Vegan, Jane Austen student, Minimalist, Reader, Librarian

Wednesday, December 5, 2012

Little Old Lady Cat

My cat is very old. How old? I'm not quite sure but we've had her for over fifteen years. When we adopted her (from the Michigan Humane Society), her paperwork said "over one year," but the scribbled hot pink sign on her cage said she was four. She had had a litter of five kittens and was named "Mommy" because she was a good mother to them. But there was just no way I was going to keep that name; she became Holly Golightly, for the ambivalent, elusive main character in Truman Capote's novella, Breakfast at Tiffany's.



Holly Golightly is loving and sweet, but she's also temperamental, tough, and quickly lets you know when she doesn't like something. As we like to say, she's no pushover.

Because she's old, because I care about her, because she's affectionate...I worry about her emotional well-being. It seems to be important to her to be cuddled in our arms, petted, and paid attention to.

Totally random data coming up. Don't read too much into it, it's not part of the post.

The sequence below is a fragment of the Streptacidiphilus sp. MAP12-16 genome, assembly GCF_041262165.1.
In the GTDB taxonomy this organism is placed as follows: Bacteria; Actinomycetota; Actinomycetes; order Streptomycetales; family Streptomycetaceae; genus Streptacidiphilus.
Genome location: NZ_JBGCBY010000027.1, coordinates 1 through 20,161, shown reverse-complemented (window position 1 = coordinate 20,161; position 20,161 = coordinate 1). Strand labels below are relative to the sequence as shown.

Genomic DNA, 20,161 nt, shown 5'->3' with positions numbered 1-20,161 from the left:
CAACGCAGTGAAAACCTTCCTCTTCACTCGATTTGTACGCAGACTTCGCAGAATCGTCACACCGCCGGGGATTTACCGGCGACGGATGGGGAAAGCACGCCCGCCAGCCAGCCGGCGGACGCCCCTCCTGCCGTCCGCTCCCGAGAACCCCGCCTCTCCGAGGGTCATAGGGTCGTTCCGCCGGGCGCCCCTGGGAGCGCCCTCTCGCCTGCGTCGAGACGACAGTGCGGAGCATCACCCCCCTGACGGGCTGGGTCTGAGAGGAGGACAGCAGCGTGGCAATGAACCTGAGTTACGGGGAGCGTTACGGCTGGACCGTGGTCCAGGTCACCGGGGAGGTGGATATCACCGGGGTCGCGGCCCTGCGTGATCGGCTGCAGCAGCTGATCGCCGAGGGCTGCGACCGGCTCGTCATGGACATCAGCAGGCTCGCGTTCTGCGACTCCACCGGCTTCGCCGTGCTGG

As a result of my own worries, I feel I cannot leave her longer than three nights when I leave town on vacation. After that, I feel she acts out (misses the litter box, stops eating as much). I really think she needs our connection and, when there's a cat sitter, she doesn't get it. Or rather, I should say, she doesn't permit it.


You see, Holly Golightly is only friendly to Jim and me. She hisses and growls at everyone else if they try to get too close. She'll sniff you and meow loudly in greeting, but that's as close as she'll allow.

Right now, she's holding her own, with a heart murmur, a very tiny weight of under 7 pounds, and daily yowling (for food? for attention?) in the early morning and late at night. But she eats well, uses her litter box, climbs up and down stairs (her only exercise as she no longer plays), and is on no prescription drugs. Last Christmas, we almost lost her when she stopped eating for four days. But she wasn't yet ready to go.


Lately the vet has been saying things like, "this is probably her last rabies shot" or "you shouldn't expect her to live to a very old age and, when she goes, it will be fast because she's so underweight." I accept that. I realize her low weight means that something is going on inside her and she's too old for me to make her undergo any invasive (not to mention expensive) tests to find out. She's not in pain.



So I'll just love her and, when the time comes, let her go.

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